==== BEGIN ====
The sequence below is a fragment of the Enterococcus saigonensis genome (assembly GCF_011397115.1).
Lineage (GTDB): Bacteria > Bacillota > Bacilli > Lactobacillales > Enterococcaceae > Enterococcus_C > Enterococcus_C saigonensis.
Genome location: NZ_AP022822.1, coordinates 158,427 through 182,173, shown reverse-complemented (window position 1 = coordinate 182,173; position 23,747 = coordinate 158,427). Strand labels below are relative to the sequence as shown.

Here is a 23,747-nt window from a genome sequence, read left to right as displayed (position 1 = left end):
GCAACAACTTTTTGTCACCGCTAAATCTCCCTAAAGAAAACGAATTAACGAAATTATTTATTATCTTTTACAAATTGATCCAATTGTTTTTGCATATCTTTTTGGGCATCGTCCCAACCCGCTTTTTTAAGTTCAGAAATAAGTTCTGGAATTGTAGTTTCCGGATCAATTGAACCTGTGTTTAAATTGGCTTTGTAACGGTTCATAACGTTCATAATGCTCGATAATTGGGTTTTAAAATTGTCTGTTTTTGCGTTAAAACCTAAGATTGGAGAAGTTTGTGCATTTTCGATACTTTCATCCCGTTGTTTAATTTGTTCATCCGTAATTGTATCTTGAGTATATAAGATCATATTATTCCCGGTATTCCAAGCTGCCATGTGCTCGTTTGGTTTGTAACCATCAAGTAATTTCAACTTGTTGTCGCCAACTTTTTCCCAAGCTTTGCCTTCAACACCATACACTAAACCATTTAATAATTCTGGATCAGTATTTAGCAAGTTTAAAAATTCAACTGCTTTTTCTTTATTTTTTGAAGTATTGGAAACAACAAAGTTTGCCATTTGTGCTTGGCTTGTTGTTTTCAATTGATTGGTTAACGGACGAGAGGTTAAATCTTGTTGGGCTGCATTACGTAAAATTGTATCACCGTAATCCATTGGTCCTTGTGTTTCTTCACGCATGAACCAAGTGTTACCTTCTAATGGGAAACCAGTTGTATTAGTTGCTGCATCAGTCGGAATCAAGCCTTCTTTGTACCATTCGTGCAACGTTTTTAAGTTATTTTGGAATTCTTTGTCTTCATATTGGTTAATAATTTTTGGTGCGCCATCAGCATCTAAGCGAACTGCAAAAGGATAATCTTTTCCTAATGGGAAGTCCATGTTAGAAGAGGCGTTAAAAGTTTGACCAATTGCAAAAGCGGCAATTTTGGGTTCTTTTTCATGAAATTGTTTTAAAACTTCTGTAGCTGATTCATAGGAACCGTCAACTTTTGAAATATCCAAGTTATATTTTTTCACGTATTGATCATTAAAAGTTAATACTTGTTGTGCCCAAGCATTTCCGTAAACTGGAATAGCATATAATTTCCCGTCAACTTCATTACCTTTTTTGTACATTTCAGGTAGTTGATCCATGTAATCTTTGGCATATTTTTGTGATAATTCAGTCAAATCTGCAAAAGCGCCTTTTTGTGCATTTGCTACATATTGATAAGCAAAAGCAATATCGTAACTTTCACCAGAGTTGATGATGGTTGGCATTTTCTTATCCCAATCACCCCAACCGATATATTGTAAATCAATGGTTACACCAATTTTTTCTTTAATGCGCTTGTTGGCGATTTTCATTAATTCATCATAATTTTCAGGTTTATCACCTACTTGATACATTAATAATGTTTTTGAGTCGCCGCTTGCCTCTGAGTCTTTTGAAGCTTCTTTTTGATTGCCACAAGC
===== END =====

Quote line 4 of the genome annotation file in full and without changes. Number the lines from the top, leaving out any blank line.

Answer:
Here is a 23,747-nt window from a genome sequence, read left to right as displayed (position 1 = left end):